AYVACIK, Turkey (Reuters) - Turkish authorities rounded up some 1,300 migrants on Monday that they said were planning to sail to Greece from hideouts near secluded Aegean beaches and forests, hours after striking a deal with the European Union on stemming refugee flows.
Turkish gendarmes apprehended hundreds of Syrians, Iraqis, Iranians and Afghans and three human traffickers, near the town of Ayvacik in Canakkale province, coastguard officials told Reuters.
In the largest operation of its kind in recent months, the migrants were sent to a repatriation center where some could face deportation, the officials said.
Turkish Prime Minister Ahmet Davutoglu on Sunday struck a deal with EU leaders to prevent migrants from traveling to Europe in return for 3 billion euros (dollars) in cash, a deal on visas and renewed talks on joining the 28-nation bloc.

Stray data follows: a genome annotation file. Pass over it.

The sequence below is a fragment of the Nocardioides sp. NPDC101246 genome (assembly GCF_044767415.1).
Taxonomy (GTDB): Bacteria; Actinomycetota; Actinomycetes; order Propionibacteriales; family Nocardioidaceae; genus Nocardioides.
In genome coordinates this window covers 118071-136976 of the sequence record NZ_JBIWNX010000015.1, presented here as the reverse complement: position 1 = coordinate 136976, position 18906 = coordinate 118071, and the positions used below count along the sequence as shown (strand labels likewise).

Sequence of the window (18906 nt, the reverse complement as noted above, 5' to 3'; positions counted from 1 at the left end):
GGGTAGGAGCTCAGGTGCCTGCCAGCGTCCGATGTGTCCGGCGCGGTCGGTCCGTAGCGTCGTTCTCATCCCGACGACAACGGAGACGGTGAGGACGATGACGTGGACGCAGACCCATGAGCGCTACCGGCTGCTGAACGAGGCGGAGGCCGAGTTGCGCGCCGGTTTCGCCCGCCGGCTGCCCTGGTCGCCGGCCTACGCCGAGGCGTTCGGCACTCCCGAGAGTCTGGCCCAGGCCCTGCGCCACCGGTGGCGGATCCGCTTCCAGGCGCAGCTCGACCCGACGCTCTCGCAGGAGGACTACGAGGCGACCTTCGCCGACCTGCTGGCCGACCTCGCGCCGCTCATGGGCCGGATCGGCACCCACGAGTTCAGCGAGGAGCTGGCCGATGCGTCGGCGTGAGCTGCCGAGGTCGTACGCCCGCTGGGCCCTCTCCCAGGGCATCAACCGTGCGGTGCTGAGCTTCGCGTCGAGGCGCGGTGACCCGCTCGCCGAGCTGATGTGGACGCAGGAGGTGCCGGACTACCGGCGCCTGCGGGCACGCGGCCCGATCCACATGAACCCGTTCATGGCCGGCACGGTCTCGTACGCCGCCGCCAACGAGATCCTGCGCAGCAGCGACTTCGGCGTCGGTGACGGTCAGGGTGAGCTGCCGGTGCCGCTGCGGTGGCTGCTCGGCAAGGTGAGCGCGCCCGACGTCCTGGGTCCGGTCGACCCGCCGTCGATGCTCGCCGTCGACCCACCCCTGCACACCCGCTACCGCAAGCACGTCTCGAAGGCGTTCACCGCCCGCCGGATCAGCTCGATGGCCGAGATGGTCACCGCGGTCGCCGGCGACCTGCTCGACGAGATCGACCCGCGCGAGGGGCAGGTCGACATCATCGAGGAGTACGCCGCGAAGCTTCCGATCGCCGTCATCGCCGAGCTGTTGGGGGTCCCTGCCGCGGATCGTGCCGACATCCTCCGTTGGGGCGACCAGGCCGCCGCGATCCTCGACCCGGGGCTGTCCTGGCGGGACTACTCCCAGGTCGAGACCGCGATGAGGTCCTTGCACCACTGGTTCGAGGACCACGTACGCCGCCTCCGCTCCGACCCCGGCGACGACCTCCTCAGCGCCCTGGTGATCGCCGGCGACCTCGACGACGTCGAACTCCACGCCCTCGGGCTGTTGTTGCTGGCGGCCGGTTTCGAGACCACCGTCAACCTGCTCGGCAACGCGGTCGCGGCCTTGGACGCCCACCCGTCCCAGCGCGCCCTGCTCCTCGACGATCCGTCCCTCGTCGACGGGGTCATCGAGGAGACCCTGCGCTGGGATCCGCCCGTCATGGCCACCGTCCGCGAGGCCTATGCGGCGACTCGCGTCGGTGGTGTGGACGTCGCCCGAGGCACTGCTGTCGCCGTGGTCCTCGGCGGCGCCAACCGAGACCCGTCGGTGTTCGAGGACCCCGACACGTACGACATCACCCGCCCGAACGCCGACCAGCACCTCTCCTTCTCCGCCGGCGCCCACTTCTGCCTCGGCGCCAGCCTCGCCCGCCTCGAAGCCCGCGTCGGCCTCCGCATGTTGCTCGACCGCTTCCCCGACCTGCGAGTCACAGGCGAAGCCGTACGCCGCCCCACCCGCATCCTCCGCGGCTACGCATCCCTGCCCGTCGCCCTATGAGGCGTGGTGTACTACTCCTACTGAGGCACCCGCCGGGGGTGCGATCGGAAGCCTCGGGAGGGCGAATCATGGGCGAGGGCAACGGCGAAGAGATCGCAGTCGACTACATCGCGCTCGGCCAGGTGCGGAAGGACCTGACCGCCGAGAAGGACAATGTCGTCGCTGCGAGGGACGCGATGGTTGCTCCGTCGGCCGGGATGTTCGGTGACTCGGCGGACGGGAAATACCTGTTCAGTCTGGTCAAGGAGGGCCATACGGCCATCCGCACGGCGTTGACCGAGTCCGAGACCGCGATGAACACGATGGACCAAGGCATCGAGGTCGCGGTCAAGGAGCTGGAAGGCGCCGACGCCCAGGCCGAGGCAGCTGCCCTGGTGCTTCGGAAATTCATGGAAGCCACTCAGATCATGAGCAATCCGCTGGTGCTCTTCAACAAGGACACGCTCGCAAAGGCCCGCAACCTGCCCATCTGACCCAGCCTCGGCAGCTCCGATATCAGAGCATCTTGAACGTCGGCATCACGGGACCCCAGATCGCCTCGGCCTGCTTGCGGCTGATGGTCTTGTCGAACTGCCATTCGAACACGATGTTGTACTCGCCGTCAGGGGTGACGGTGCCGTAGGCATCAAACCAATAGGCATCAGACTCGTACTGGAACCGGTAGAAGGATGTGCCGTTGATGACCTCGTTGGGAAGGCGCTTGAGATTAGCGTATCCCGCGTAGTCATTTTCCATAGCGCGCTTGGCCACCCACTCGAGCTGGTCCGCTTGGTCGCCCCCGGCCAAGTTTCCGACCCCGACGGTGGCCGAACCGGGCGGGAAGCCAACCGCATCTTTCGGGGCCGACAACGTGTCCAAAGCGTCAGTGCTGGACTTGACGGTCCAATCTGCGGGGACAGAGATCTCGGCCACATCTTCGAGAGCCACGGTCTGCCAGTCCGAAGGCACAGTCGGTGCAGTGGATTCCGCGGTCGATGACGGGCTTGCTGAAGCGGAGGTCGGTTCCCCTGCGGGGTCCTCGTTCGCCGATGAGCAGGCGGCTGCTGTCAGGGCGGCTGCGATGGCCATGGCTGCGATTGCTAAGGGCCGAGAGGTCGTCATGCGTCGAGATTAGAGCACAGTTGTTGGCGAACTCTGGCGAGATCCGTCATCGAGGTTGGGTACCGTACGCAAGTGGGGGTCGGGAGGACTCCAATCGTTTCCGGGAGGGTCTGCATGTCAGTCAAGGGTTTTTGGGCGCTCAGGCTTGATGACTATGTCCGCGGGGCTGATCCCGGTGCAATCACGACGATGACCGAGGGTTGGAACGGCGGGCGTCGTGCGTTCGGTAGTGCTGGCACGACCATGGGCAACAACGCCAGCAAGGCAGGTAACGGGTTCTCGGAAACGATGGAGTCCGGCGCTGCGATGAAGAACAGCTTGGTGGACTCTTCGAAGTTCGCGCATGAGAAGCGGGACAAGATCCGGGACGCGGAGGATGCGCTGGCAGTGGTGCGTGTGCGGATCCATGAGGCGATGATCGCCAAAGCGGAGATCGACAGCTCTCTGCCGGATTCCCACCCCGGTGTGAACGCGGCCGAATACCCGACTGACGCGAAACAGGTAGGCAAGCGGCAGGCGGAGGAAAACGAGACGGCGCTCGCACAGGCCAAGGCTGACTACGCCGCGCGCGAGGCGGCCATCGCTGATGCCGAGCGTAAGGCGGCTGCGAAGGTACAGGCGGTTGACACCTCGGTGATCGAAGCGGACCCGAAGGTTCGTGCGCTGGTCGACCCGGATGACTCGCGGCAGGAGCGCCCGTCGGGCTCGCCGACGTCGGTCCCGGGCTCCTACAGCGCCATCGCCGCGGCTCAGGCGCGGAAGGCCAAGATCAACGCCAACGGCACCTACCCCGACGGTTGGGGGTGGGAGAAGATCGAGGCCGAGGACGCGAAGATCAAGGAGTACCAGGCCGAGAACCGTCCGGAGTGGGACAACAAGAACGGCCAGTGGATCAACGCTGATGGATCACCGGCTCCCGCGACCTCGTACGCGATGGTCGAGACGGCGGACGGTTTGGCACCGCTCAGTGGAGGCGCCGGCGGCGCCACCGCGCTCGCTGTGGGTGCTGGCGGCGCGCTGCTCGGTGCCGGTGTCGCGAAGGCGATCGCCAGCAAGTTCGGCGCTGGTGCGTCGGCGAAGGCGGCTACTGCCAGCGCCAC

A record 500,000 people fleeing a four-year civil war in Syria have traveled through Turkey then risked their lives to reach Greece in rickety boats this year, their first stop in Europe before traveling north.
Nearly 600 people have died on the so-called eastern-Mediterranean route, according to the International Organization for Migration.
Turkey is home to more than 2 million refugees as well as thousands of refugees from Iraq and Afghanistan.
(Writing by Ayla Jean Yackley and Yesim Dikmen; Editing by Nick Tattersall and Louise Ireland)